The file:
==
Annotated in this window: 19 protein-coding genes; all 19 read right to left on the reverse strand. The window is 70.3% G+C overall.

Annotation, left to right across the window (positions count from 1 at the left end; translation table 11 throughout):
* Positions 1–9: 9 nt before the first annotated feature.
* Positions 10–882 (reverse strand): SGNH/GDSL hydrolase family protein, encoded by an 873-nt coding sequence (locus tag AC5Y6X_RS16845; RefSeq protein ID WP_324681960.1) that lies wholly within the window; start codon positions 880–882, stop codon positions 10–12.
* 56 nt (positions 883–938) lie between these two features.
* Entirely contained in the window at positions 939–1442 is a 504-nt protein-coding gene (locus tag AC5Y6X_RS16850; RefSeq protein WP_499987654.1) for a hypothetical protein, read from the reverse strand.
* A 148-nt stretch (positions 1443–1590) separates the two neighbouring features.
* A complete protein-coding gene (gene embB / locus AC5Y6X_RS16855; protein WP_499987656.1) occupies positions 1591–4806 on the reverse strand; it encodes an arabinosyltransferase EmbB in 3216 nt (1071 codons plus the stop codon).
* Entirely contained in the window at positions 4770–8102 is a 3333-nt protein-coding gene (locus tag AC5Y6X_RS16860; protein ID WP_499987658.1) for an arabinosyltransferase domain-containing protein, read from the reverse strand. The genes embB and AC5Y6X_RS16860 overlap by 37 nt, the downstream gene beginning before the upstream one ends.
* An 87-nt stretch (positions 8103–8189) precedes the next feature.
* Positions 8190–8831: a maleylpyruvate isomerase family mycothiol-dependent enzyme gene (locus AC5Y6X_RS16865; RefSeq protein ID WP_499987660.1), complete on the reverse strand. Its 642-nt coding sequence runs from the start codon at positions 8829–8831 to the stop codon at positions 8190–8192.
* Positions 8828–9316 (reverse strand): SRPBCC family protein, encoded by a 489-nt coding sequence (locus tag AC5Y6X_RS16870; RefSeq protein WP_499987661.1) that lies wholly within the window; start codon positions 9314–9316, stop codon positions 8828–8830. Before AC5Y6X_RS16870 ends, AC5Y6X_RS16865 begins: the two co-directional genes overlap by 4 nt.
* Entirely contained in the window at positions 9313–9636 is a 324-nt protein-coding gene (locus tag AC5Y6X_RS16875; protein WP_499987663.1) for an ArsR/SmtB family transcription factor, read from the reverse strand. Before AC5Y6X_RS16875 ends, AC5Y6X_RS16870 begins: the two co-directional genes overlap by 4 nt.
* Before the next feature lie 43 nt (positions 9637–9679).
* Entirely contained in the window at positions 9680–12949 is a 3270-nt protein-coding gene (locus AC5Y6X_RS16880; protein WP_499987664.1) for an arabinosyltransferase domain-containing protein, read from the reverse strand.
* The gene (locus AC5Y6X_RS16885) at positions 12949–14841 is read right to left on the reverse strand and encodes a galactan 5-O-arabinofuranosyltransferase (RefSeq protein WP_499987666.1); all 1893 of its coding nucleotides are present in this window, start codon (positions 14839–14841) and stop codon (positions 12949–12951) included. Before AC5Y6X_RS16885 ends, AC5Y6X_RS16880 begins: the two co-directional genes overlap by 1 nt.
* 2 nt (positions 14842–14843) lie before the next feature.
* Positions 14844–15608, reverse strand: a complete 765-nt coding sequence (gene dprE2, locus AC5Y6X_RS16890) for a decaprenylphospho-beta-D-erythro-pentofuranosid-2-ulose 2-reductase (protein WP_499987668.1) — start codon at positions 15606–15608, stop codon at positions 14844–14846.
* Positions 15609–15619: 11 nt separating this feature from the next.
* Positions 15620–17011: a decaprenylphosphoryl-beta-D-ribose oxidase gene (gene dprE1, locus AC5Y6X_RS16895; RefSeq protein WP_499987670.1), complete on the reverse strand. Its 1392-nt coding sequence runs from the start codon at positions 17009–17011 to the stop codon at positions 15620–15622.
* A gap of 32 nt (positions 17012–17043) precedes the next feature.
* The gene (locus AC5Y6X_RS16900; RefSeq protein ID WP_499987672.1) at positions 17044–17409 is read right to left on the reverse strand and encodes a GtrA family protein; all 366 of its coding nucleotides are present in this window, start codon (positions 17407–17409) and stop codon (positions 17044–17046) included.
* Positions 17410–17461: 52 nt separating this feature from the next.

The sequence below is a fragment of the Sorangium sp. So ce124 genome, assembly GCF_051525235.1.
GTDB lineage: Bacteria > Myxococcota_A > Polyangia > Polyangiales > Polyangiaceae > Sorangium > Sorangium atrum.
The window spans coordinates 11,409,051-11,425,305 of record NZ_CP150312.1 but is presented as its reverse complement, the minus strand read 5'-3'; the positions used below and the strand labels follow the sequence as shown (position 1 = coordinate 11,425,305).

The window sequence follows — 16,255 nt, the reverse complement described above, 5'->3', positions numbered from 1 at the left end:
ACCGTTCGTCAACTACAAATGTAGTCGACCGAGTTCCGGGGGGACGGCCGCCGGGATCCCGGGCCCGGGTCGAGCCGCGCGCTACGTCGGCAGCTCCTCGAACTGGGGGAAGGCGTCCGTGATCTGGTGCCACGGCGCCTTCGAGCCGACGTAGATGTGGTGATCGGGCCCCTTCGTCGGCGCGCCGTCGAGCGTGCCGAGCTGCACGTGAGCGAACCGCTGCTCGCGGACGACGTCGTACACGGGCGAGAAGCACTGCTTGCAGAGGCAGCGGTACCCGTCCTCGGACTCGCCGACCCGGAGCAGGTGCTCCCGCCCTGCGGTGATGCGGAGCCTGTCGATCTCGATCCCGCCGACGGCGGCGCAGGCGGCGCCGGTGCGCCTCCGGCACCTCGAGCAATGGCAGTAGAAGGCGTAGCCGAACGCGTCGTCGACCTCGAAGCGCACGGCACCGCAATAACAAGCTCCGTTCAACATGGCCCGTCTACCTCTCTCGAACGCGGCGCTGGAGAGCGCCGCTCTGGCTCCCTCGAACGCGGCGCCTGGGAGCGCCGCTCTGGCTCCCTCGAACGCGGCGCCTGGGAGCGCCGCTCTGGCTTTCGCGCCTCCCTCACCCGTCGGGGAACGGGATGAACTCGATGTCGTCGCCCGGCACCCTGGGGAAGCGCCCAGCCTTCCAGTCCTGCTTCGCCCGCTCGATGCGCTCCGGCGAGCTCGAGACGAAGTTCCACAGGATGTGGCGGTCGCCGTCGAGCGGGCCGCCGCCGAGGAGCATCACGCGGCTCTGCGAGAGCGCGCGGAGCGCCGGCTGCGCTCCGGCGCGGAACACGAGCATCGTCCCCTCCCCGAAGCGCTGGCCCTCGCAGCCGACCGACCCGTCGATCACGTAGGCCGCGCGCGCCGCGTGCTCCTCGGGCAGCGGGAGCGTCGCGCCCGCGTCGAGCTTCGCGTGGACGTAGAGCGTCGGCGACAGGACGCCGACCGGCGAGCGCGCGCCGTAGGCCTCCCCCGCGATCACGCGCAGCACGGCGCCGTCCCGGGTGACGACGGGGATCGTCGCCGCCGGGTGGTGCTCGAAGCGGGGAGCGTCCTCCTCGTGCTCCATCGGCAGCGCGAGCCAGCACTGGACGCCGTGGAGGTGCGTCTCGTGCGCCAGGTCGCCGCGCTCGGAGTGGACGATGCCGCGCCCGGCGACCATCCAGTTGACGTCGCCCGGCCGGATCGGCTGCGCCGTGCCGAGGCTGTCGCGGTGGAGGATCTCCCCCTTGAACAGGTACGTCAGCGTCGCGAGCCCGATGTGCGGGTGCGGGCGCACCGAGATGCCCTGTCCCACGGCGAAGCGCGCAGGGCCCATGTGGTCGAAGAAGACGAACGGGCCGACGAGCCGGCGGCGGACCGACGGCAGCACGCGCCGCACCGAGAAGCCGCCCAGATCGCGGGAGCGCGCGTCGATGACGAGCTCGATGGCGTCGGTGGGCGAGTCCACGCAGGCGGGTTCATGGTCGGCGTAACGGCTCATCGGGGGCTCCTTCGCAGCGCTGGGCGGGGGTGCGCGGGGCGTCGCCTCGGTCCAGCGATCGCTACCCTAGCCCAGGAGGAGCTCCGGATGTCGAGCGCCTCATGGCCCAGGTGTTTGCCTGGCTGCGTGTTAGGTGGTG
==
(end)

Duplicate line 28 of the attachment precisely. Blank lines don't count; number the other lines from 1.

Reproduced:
ACCGTTCGTCAACTACAAATGTAGTCGACCGAGTTCCGGGGGGACGGCCGCCGGGATCCCGGGCCCGGGTCGAGCCGCGCGCTACGTCGGCAGCTCCTCGAACTGGGGGAAGGCGTCCGTGATCTGGTGCCACGGCGCCTTCGAGCCGACGTAGATGTGGTGATCGGGCCCCTTCGTCGGCGCGCCGTCGAGCGTGCCGAGCTGCACGTGAGCGAACCGCTGCTCGCGGACGACGTCGTACACGGGCGAGAAGCACTGCTTGCAGAGGCAGCGGTACCCGTCCTCGGACTCGCCGACCCGGAGCAGGTGCTCCCGCCCTGCGGTGATGCGGAGCCTGTCGATCTCGATCCCGCCGACGGCGGCGCAGGCGGCGCCGGTGCGCCTCCGGCACCTCGAGCAATGGCAGTAGAAGGCGTAGCCGAACGCGTCGTCGACCTCGAAGCGCACGGCACCGCAATAACAAGCTCCGTTCAACATGGCCCGTCTACCTCTCTCGAACGCGGCGCTGGAGAGCGCCGCTCTGGCTCCCTCGAACGCGGCGCCTGGGAGCGCCGCTCTGGCTCCCTCGAACGCGGCGCCTGGGAGCGCCGCTCTGGCTTTCGCGCCTCCCTCACCCGTCGGGGAACGGGATGAACTCGATGTCGTCGCCCGGCACCCTGGGGAAGCGCCCAGCCTTCCAGTCCTGCTTCGCCCGCTCGATGCGCTCCGGCGAGCTCGAGACGAAGTTCCACAGGATGTGGCGGTCGCCGTCGAGCGGGCCGCCGCCGAGGAGCATCACGCGGCTCTGCGAGAGCGCGCGGAGCGCCGGCTGCGCTCCGGCGCGGAACACGAGCATCGTCCCCTCCCCGAAGCGCTGGCCCTCGCAGCCGACCGACCCGTCGATCACGTAGGCCGCGCGCGCCGCGTGCTCCTCGGGCAGCGGGAGCGTCGCGCCCGCGTCGAGCTTCGCGTGGACGTAGAGCGTCGGCGACAGGACGCCGACCGGCGAGCGCGCGCCGTAGGCCTCCCCCGCGATCACGCGCAGCACGGCGCCGTCCCGGGTGACGACGGGGATCGTCGCCGCCGGGTGGTGCTCGAAGCGGGGAGCGTCCTCCTCGTGCTCCATCGGCAGCGCGAGCCAGCACTGGACGCCGTGGAGGTGCGTCTCGTGCGCCAGGTCGCCGCGCTCGGAGTGGACGATGCCGCGCCCGGCGACCATCCAGTTGACGTCGCCCGGCCGGATCGGCTGCGCCGTGCCGAGGCTGTCGCGGTGGAGGATCTCCCCCTTGAACAGGTACGTCAGCGTCGCGAGCCCGATGTGCGGGTGCGGGCGCACCGAGATGCCCTGTCCCACGGCGAAGCGCGCAGGGCCCATGTGGTCGAAGAAGACGAACGGGCCGACGAGCCGGCGGCGGACCGACGGCAGCACGCGCCGCACCGAGAAGCCGCCCAGATCGCGGGAGCGCGCGTCGATGACGAGCTCGATGGCGTCGGTGGGCGAGTCCACGCAGGCGGGTTCATGGTCGGCGTAACGGCTCATCGGGGGCTCCTTCGCAGCGCTGGGCGGGGGTGCGCGGGGCGTCGCCTCGGTCCAGCGATCGCTACCCTAGCCCAGGAGGAGCTCCGGATGTCGAGCGCCTCATGGCCCAGGTGTTTGCCTGGCTGCGTGTTAGGTGGTG